General Microbiology MCB 3020C
University of Central Florida
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This 7 page Class Notes was uploaded by Camryn Willms on Thursday October 22, 2015. The Class Notes belongs to MCB 3020C at University of Central Florida taught by Staff in Fall. Since its upload, it has received 18 views. For similar materials see /class/227588/mcb-3020c-university-of-central-florida in Microbiology at University of Central Florida.
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Date Created: 10/22/15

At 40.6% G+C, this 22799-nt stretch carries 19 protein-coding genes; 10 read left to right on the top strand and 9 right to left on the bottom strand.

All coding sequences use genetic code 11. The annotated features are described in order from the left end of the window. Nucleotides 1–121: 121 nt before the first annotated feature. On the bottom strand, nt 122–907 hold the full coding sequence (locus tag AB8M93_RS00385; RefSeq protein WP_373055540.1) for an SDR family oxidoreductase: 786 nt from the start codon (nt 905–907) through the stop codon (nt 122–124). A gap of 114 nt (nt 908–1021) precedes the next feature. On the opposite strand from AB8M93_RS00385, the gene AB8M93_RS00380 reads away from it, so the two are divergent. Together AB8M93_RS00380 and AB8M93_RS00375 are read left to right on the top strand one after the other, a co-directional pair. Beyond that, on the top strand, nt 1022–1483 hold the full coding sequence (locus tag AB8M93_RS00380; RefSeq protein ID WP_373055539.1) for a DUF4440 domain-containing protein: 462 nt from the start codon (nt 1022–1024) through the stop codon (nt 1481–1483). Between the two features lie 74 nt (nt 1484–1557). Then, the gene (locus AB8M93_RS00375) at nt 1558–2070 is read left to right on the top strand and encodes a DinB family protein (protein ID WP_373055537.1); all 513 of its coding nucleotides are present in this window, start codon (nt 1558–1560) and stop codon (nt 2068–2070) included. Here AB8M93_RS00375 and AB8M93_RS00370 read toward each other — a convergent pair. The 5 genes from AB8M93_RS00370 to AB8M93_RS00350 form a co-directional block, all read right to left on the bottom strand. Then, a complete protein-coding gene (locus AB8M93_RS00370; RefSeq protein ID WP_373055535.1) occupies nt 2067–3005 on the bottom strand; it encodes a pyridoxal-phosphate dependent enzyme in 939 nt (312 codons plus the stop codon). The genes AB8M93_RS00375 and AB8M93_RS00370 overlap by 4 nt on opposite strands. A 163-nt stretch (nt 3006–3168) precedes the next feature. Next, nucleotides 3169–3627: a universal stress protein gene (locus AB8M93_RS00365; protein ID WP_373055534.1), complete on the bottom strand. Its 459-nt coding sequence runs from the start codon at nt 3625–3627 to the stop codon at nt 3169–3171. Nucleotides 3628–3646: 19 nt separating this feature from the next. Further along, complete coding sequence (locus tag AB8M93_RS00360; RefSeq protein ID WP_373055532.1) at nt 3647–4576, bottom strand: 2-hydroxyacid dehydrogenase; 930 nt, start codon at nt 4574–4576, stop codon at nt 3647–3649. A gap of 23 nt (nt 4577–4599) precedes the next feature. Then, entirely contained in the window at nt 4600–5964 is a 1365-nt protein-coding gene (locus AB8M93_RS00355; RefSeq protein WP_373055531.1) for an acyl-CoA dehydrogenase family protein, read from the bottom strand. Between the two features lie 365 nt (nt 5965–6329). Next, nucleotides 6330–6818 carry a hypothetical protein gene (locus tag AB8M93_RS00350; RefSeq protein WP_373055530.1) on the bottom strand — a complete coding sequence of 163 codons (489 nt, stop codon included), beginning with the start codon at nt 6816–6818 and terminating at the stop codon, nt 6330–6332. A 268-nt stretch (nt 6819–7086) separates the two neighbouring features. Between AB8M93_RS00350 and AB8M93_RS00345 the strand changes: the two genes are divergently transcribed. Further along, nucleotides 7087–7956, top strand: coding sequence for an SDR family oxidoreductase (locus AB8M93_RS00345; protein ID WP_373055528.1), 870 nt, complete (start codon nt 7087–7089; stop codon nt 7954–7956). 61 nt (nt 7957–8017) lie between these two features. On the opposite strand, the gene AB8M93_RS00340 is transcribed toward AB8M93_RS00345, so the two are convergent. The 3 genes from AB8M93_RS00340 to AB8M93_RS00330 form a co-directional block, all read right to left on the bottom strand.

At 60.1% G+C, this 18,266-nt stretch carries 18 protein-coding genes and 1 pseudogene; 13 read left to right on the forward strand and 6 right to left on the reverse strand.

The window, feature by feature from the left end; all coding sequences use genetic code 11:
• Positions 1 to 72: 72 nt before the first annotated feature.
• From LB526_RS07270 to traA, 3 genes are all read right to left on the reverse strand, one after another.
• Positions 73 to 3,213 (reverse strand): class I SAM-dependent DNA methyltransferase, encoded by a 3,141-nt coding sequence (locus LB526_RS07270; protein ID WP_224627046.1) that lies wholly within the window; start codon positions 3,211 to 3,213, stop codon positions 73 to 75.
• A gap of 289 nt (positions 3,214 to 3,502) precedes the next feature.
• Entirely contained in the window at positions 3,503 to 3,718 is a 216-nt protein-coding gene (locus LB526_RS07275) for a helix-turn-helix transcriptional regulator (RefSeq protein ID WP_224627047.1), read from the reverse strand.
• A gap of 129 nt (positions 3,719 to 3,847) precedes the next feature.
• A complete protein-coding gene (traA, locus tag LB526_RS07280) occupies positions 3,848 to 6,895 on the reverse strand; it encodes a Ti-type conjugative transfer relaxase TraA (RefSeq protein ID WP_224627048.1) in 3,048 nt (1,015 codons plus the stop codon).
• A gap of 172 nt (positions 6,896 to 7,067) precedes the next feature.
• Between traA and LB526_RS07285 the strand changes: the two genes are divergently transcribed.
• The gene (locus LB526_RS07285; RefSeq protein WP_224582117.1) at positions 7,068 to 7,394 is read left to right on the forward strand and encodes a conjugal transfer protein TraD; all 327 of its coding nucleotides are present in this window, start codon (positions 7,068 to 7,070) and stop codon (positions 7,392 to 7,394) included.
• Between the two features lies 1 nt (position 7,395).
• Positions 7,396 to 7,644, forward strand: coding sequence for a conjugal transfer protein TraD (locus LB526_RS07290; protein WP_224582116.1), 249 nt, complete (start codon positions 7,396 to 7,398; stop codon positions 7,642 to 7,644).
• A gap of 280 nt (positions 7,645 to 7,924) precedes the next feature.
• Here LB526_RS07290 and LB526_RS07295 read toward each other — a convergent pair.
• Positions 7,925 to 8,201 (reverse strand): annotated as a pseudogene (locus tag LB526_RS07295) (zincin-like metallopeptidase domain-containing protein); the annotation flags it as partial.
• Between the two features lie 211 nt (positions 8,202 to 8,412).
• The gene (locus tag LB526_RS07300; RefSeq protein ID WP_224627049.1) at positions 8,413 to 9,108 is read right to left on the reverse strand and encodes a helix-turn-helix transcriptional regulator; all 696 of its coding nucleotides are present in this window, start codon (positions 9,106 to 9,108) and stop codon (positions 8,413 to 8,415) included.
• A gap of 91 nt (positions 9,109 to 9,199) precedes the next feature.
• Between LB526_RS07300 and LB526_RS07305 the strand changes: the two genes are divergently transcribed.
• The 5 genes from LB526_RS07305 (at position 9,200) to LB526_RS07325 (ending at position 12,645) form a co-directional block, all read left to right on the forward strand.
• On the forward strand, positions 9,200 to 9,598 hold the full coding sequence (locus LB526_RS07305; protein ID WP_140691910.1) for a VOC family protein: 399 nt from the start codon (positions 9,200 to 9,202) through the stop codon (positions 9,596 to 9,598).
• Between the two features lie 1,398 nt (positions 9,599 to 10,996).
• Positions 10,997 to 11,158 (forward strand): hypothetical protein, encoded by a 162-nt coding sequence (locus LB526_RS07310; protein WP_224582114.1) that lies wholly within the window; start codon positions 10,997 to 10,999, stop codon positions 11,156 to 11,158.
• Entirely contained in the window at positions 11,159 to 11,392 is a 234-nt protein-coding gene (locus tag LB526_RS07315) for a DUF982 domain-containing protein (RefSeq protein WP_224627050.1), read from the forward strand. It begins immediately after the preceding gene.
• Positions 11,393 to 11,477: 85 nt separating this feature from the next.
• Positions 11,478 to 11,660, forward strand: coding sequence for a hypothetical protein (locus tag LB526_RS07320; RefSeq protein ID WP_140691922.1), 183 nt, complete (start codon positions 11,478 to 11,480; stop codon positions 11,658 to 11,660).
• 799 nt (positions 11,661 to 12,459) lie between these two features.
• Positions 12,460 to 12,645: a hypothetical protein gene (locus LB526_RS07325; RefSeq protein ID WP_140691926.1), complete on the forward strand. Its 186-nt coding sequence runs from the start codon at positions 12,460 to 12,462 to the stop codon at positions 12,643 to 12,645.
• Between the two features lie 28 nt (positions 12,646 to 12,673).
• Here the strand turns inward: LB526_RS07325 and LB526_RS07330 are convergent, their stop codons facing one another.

l Eukaryotic cell characteristics Presence of a nucleus Membranebound organelles Phototrophic or chemoorganotrophic May or may not have chloroplasts Alveoli under the cytoplasmic membrane alveolates 2 Function of eukaryotic cell structures Endoplasmic reticulum with the presence of both rough and smooth portions Rough ER synthesizes proteins Smooth ER synthesizes lipids and steroids and attaches receptors on cell membranes Golgi apparatus Processes and packages macromolecules Important in the processing of proteins for secretion Lysosomes Contains acid hydrolase enzymes that break down waste materials and cellular debris Peroxisomes Involved in the catabolism of very long chain fatty acids branched chain fatty acids Damino acids and polyamines Hydrogenosomes Found in some anaerobic ciliates and fungi Produces molecular hydrogen acetate carbon dioxide and ATP Cytoskeleton microfilaments microtubules Protects the cytoplasm Provides rigidity to the cell 3 Characteristics of protozoa major protozoan groups Phagotrophic aerobic protists All eukaryotes other than those belonging to Animalia Fungi Plantae Chromista Lack cell walls Colourless Motile Phago and pinocytosis Mastigophora agellates Amoebozoa Sarcodina amebas Cilophora ciliates 4 Characteristics of the current kingdoms of Eukarya Diplomonads and parabasalids Unicellular agellated protists lacking chloroplasts Anaerobic Fermentative 2 nuclei of equal size giardia diplomonads Parabasal body trichomonas parabasalids Eugleozoans Crystalline rod in agellum Phototrophic or chemoorganotrophic Alveolate Presence of alveoli under the surface of the cytoplasmic membrane Ciliates dino agellates apicomplexans Stramenopiles Hairlike projections on one agellum Retronemes Diatoms golden algae oomycetes Cercozoans and Radiolarians Threadlike pseudopodia Marine Amoebozoa Lobeshaped pseudopodia Terrestrial or aquatic Gymnamoeba entamoeba acellular slime molds cellular slime molds 5 Characteristics of Viruses especially their structure and replication Genetic element with either RNA or DNA Must replicate inside a liVing cell Has an extracellular state Virion Lytic or lysogenic life cycle Helical or icosahedral symmetry Some are enveloped Some have enzymes lysozymes reverse transcripate neuraminidase 6 Characteristics of Viroids and prions Viroids Naked circular RNA Smallest known pathogens Crop diseases Possibly escaped introns Prions Infectious extracellular proteins Misfolding of a normal protein formed by an abnormal protein and a chaperone Causes Mad Cow Transmissible spongiform encephalies 7 Characteristics of algae major algal groups Eukaryotes containing chlorophyll Oxygenic photosynthesis Some forms are microscopic seaweed kelp Phylogenetically heterogeneous Chlorophyta rhodophyta diatoms dino agellates 8 Characteristics of bacterial genetics Mutations Genetic recombination Homologous recombination Transfer of DNA Transposition Transposons Insertion sequences Some Viruses 9 Methods of genetics exchange Transformation 7 the pick up of exogeneous DNA Transduction 7 genetic exchange performed by Viruses Conjugation 7 genetic exchange performed due to cellcell contact Requires a sex pilus F plasmid Hfr cells 10 Types and characteristics of the various mutations discussed Spontaneous or induced Frameshift mutations Basepair mutations Silent mutation Codes for the same codon Missense mutation Codes for a different codon Nonsense mutation Codes for a stop codon Viruses are genetic elements that cannot replicate independently of a host cell Obligate intracellular parasites A virion is the extracellular state of a virus and is metabolically inert Contains nucleic acid surrounded by protein and occasionally other macromolecules It is how the virus moves from the cell it was produced in to a new cell Viruses use either DNA or RNA as their genetic material Some viral genomes are circular but most are linear Virus families have names that end in iridae Viruses are usually measured in nanometers 11000 of a micrometer Viruses could not be properly classified until the invention of the electron microscope The nucleic acid of the virion is surrounded by a capsid protein shell Some viruses have only one kind of protein in their capsid but some have several distinct proteins The capsomer is the smallest morphological unit that can be seen with the electron microscope The overall process of virion assembly is called selfassembly The nucleocapsis is the complete complex of nucleic acid and protein packaged in the virion Some are naked and some are enveloped Rodshaped viruses have helical symmetry Spherical viruses have icosahedral symmetry The most efficient Most enveloped viruses infect animals The viral envelope consists of a lipid bilayer with proteins embedded in it Usually glycoproteins Derived from the membranes of the host cell but the proteins are encoded by viral genes Lysozyme when used by bacteriophages makes a small hole in the bacterial cell wall and allows the viral nucleic acid to enter Later causes lysis of the cell Retroviruses contain reverse transcriptase Some viruses contain their own RNA polymerase Cells cannot make DNA or RNA from an RNA template Certain animal viruses have neuraminadases that cleave glycosidic bonds to release the virions in animal cell connective tissue Viruses infecting prokaryotes are the easiest to grow in the lab Animal cell cultures are usually derived from cells originally taken from the organ of an experimental animal Usually dissociates with an enzyme and then spread over a flat surface to form a monolayer which is then overlaid with a suitable culture medium and incubated A plaque is a clearing on a lawn of growing host cells Can be assumed to have originated from the replication of a single virion The number of plaqueforming units is always lower than counts of the viral suspension made with an electron microscope Five stages of viral replication Attachment adsorption Penetration injection 1 2 3 Synthesis of nucleic acid and protein 4 Packaging and assembly maturation 5 Lysis The first few minutes after infection he virus undergoes an quoteclipsequot Infectious particles cannot be detected in the culture medium even though they are present Infectious particles are being removed from the environment as they adhere to the host cells The burst size is the number of virions released Viral replication is usually a onestep growth curve The most common basis for the host specificity of a virus depends upon attachment The virion has one or more proteins on the outside that are called receptors For some viruses to replicate not only must nucleic acid enter the cell but protein must too Attachment and penetration could still not result in viral replication is the information cannot be read once inside the cell A cell that allows the replication cycle to take place is called quotpermissivequot Some enveloped animalviruses are 39 r Iat the 39 dumping the virions into the cytoplasm The most complex penetration mechanisms have been found in bacteriophages The tail fibers of bacteriophages interact with the polysaccharides on the outer layer of the gram negative cell envelope Eukaryotes possess something called RNA interference Prokaryotes can use restriction endonucleases to cleave the viral DNA to prevent its replication Specific for doublestranded DNA so singlestranded DNA and RNA is unaffected Viruses can modify their DNA to avoid attack through glucosylation and methylation Doublestranded DNA viruses can proceed directly as if the virus used mRNA Singlestranded DNA viruses must first synthesize a complementary DNA strand mRNA is usually and its complement is usually mRNA is the complement to the template strand of DNA Negativestrand RNAs must synthesize a complementary mRNA It is the same with double stranded RNAs Virulent viruses sometimes kill their hosts after infection Lambda is a temperate bacteriophage Results in lysogeny The virus genome is not expressed results in a prophage Temperate viruses can resort to the lytic cycle Lambda genome consists of linear dsDNA Animal infection can result in tumours transformation persistent infection latent infection or lysis Retroviruses contain an RNA genome that is replicated through a DNA intermediate Retroviruses were the first carcinogenic group to be identified Retroviruses are enveloped viruses with several proteins in the virus coat and seven internal proteins 4 structural and 3 enzymatic The enzymes found in a retrovirus virion are reverse transcriptase integrase and protease The retrovirus genome contains two singlestranded RNA molecules both of the orientation Viroids are infectious RNA molecules that lack a protein coat Have a stable extracellular form Smallest known pathogens Cause plant diseases The viroid RNA is a covalently closed circle The viroid is able to exist extracellularly because of the extensive secondary structure of its genome Viroids enter plants through a wound Viroids move from cell to cell via the plasmodesmata The viroid is replicated in the host cell nucleus or chloroplast The viroid has ribozyme activity Prions do not contain DNA or RNA Causes diseases known as transmissible spongiform encephalopathies Healthy prions are largly ahelices Unhealthy prions are more bsheets Rogue prions quotreplicatequot by converting normal prions that already exist into the pathogenic form